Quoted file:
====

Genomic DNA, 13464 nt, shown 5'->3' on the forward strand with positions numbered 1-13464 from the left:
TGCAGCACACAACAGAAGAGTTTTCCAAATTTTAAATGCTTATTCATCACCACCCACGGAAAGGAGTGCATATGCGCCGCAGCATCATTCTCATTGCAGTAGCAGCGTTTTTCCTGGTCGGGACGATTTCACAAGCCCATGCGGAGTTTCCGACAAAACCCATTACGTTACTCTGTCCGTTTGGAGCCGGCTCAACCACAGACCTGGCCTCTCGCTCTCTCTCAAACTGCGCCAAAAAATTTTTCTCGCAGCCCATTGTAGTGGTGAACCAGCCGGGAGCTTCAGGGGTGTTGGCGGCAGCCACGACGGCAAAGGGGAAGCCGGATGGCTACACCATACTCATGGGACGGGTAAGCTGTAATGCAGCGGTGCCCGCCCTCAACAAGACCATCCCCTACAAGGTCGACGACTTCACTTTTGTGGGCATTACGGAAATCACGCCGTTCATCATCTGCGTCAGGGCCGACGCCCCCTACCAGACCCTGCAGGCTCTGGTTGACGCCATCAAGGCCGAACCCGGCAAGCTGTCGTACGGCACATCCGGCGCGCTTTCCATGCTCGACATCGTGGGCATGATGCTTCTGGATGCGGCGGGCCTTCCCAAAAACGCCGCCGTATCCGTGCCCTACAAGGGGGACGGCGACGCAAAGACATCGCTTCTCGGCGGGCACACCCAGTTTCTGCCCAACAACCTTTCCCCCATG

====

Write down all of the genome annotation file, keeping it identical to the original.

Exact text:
Genomic DNA, 13464 nt, shown 5'->3' on the forward strand with positions numbered 1-13464 from the left:
TGCAGCACACAACAGAAGAGTTTTCCAAATTTTAAATGCTTATTCATCACCACCCACGGAAAGGAGTGCATATGCGCCGCAGCATCATTCTCATTGCAGTAGCAGCGTTTTTCCTGGTCGGGACGATTTCACAAGCCCATGCGGAGTTTCCGACAAAACCCATTACGTTACTCTGTCCGTTTGGAGCCGGCTCAACCACAGACCTGGCCTCTCGCTCTCTCTCAAACTGCGCCAAAAAATTTTTCTCGCAGCCCATTGTAGTGGTGAACCAGCCGGGAGCTTCAGGGGTGTTGGCGGCAGCCACGACGGCAAAGGGGAAGCCGGATGGCTACACCATACTCATGGGACGGGTAAGCTGTAATGCAGCGGTGCCCGCCCTCAACAAGACCATCCCCTACAAGGTCGACGACTTCACTTTTGTGGGCATTACGGAAATCACGCCGTTCATCATCTGCGTCAGGGCCGACGCCCCCTACCAGACCCTGCAGGCTCTGGTTGACGCCATCAAGGCCGAACCCGGCAAGCTGTCGTACGGCACATCCGGCGCGCTTTCCATGCTCGACATCGTGGGCATGATGCTTCTGGATGCGGCGGGCCTTCCCAAAAACGCCGCCGTATCCGTGCCCTACAAGGGGGACGGCGACGCAAAGACATCGCTTCTCGGCGGGCACACCCAGTTTCTGCCCAACAACCTTTCCCCCATG